Recently, I took my youngest (4) to the pediatrician for a quick consult. Since his birth, little man has had mouth sensory issues and some developmental delays that I’ve been keeping an eye on, and now that we’re established in preschool, he is starting to really grasp consequences and routine, and I felt it was time to review some of the things that I’d like to start pushing to overcome a little more. It’s the one struggle I knew I would face adopting my children – working through genetic traits I personally don’t have, and ones that may have been developed from lack of proper prenatal care- and I am the biggest advocate for my man to find all the resources I can for help.
For those new to me, I adopted both my fantastic kiddos (full siblings) from state foster care. Yep…I won that lucky cosmic lotto and ended up with a 3 month old baby and one on the way as foster to adopt children. Adoption was finalized before they turned two (they are 10 months apart in age), and they have some developmental delays that teach me acceptance, patience, and the beauty of asking for help either through speech therapy, my awesome/amazing preschool teacher (#whycantsheteachthemeveryyear), or my wonder woman pediatrician (no- I’m not an uber feminist…they just all happen to be female).
So, as the doc and I are discussing my mans plan for summer and returning to school, I was completely touched. My pediatrician is pretty awesome, and I was lucky to get a good word in from another doc I know to get accepted with my kids. Not only was she was of my biggest advocates for all of my foster babies, but she had this awesome faith in me that just kept me trying. And today, as she has in the past, I caught her taking a moment to gather her thoughts, and then she shared that she will always see my man as a miracle baby. That she just prayed she would see a day where we could discuss issues on growing up and developing, instead of fighting alongside me to keep him alive, after bio mom did no prenatal care, smoked, and barely kept herself nourished enough to stay alive (seriously- like 80-100 pounds at 8 months pregnant!?!). At 6 months old, she didn’t think he was strong enough to make it, but we relied on prayer.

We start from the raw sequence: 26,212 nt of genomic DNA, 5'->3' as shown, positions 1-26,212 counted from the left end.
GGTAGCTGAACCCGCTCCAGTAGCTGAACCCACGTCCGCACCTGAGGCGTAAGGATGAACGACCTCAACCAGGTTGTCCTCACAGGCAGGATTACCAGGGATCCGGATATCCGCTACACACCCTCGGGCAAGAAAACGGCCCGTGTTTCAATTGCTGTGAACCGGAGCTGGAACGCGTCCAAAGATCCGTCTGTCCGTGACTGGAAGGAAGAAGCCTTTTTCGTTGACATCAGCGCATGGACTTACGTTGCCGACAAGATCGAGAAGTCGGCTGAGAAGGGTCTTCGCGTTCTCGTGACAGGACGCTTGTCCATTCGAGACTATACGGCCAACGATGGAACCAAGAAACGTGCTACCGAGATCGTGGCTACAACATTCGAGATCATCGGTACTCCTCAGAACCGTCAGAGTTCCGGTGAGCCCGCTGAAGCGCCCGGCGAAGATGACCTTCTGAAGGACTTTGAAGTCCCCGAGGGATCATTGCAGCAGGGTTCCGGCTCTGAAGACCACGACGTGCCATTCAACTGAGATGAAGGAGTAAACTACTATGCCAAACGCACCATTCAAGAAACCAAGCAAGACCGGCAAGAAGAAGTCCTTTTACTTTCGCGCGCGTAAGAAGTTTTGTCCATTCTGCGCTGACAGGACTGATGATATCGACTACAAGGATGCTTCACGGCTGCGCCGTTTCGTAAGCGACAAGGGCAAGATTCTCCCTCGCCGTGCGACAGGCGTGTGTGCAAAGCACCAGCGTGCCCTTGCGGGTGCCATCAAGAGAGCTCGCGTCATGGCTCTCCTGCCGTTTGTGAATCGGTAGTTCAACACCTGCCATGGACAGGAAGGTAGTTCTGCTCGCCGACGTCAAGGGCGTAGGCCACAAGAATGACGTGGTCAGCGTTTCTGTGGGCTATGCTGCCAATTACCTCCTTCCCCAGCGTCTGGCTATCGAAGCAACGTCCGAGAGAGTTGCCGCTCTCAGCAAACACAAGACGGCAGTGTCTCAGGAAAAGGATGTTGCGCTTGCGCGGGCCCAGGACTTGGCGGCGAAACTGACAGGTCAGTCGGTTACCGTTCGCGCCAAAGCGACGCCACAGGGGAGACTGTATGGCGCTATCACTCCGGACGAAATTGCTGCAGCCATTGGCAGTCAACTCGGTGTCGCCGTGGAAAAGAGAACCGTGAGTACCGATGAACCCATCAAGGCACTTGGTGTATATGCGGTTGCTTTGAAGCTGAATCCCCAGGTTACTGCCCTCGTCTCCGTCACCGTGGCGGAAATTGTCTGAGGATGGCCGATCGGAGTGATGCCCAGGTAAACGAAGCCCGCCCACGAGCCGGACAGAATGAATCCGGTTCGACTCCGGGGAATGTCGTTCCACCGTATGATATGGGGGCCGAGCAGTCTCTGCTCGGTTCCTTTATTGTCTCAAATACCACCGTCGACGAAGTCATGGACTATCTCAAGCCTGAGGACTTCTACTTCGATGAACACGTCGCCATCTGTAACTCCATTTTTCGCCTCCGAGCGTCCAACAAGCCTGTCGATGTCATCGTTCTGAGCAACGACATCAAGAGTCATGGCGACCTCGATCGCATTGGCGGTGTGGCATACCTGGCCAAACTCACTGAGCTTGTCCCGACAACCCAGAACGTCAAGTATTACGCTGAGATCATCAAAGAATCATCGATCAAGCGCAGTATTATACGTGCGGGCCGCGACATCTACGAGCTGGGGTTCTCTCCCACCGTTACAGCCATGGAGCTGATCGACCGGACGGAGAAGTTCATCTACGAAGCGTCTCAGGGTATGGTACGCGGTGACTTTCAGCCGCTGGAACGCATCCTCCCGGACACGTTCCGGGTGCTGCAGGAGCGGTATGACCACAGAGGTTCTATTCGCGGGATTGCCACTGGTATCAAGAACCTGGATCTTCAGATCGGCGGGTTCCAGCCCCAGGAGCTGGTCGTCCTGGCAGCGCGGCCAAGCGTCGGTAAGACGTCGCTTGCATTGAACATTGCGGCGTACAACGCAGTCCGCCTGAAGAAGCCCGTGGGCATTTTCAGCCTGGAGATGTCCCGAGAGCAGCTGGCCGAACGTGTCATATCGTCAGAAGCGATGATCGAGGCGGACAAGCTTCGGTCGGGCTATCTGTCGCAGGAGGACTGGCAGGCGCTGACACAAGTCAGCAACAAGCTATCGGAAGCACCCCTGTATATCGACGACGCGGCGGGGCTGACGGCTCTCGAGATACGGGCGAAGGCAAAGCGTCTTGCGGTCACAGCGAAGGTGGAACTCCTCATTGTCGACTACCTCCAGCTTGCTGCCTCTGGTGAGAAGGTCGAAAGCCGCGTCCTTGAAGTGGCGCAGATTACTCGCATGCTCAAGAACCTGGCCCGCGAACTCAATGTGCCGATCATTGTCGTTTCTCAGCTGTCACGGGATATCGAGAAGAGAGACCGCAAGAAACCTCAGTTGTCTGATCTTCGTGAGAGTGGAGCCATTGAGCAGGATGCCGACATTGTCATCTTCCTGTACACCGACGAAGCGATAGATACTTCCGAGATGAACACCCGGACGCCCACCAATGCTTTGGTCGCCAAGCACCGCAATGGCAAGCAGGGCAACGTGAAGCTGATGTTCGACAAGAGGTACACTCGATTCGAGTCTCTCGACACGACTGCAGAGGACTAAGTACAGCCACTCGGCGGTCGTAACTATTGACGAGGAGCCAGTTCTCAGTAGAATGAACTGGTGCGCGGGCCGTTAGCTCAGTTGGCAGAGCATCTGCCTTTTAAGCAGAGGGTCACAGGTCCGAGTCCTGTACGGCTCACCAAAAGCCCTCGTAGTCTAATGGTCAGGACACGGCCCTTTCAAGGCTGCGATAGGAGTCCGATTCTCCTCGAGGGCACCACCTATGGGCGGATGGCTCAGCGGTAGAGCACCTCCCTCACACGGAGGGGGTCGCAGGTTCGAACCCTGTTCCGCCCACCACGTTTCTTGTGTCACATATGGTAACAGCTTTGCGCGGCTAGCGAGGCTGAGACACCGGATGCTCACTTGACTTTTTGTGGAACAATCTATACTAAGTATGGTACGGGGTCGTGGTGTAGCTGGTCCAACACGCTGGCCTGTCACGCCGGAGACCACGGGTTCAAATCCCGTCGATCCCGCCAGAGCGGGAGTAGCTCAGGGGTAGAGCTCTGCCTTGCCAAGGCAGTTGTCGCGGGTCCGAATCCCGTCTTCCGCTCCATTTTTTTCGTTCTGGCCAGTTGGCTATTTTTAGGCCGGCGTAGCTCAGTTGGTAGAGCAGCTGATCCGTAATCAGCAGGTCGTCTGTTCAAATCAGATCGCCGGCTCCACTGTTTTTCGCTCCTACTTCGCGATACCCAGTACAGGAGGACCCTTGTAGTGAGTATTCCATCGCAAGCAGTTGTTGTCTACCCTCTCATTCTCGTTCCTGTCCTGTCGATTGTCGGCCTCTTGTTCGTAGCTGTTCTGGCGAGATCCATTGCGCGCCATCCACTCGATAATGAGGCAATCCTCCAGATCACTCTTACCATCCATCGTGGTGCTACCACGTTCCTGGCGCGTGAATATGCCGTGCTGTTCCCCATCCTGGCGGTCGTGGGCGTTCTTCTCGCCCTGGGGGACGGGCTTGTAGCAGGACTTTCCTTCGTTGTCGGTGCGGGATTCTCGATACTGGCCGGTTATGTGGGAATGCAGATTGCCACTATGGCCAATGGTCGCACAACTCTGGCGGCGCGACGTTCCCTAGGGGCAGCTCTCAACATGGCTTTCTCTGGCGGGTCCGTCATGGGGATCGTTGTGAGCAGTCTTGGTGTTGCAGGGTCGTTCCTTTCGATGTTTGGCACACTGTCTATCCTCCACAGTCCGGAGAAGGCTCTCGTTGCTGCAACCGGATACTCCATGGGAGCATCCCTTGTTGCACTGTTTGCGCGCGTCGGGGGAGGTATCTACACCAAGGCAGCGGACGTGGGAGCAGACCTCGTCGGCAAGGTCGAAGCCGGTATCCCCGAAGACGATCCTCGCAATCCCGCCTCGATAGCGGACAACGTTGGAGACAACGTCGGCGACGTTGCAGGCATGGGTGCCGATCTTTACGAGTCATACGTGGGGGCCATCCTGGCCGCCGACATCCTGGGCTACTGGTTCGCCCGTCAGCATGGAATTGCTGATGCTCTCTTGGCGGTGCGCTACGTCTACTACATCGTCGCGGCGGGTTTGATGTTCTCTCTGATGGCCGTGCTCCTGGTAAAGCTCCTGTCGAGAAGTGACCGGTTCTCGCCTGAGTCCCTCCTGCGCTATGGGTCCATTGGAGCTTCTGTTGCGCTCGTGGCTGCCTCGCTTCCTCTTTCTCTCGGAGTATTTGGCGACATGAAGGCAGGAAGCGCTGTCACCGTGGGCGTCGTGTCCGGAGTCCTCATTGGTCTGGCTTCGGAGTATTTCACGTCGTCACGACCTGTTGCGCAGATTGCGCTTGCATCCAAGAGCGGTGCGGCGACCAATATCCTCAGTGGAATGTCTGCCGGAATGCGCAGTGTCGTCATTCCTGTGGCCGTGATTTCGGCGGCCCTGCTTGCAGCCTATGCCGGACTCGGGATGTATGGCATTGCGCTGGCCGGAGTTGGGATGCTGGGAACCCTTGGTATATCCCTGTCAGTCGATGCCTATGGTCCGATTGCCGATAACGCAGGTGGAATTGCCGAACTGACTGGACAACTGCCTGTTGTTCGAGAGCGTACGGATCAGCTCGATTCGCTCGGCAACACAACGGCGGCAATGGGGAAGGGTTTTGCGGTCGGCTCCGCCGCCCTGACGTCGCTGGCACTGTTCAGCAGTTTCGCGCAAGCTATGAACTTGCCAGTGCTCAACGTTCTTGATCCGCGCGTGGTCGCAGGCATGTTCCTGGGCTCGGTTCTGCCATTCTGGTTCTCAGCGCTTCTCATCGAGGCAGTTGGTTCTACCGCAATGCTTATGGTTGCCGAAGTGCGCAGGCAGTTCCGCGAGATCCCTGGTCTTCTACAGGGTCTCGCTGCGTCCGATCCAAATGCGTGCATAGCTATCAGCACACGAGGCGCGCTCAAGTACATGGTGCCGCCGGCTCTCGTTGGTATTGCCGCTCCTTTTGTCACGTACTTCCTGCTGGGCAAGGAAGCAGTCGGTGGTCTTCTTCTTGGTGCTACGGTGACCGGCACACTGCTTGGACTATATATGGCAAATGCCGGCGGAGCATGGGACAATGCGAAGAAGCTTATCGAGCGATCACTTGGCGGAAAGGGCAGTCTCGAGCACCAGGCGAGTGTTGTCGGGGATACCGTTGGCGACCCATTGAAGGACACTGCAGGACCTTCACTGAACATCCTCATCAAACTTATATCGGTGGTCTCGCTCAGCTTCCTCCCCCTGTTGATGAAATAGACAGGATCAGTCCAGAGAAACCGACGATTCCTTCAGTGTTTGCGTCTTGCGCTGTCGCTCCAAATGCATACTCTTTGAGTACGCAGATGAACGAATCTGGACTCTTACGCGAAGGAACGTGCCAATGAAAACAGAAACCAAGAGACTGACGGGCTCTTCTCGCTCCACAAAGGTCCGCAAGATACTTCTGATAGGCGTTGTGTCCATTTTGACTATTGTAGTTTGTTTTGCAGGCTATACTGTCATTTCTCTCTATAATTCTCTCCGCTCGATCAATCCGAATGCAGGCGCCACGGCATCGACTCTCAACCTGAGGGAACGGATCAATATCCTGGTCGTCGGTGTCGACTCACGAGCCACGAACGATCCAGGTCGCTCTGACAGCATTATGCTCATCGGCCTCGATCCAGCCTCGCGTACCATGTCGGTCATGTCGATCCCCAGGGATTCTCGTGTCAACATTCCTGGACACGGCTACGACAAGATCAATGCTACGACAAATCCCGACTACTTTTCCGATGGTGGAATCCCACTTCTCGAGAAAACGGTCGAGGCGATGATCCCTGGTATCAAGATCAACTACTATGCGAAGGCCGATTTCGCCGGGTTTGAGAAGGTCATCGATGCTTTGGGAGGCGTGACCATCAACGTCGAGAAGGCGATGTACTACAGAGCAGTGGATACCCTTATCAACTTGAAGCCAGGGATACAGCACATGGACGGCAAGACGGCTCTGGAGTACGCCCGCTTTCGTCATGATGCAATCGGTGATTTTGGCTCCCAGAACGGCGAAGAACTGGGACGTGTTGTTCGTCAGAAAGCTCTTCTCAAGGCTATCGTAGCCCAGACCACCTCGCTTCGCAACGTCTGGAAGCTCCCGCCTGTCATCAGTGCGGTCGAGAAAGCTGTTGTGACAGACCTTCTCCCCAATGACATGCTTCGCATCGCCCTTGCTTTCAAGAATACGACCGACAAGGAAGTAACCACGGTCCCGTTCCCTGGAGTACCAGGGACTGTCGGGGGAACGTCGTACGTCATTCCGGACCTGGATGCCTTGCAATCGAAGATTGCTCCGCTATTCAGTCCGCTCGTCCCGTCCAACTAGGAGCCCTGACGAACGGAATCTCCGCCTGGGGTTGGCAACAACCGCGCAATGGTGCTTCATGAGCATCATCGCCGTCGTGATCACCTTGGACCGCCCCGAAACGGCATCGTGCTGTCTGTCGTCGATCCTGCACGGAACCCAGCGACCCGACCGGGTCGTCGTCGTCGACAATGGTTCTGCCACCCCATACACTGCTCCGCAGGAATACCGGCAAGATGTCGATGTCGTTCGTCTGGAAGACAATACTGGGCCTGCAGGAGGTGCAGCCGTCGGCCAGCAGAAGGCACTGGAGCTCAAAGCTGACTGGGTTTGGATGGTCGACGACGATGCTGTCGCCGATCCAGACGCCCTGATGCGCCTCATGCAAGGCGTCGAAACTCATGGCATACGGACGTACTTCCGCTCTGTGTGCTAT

I’ve struggled and pushed and scheduled and structured my kiddos lives so much to help them achieve their highest learning potential, give them opportunity to flourish, and give them limits/boundaries to keep them succeeding…and I forget every once in a while of his 6 month old check up…
He was just a hair over 9 pounds, couldn’t keep food in due to a slow moving digestive track, lethargic, just a handful of hope. We went to a leading children’s hospital for help in getting him successful in eating, keeping it down, and developing. And no one thought he would live much longer. But my husband and I stayed there with him, for 5 days, watching, asking, feeding, testing, helping. I helped put an IV stint in his scalp, when I was the only one that noticed the pinch in the line and the drip. I held him and helped put him under anesthesia, and was the only one there to help him wake up after (I was terrified and not a nurse in any way shape or form, but someone should be there for him). We fed him those finger sized bottles of food, and I finally put a foot down and put faith in my prayers and said he needed to go home, nothing they were doing was helping.
I have to keep remembering to stop and appreciate what we have overcome already in my children’s lives, and remember to breathe deep and be patient. In the rush of everyday, I need to remember that it’s important to see how far we’ve already come, beating the odds. We’ll be just fine- through faith, family, and prayer…we’ll be right where Gods intended us to be all along!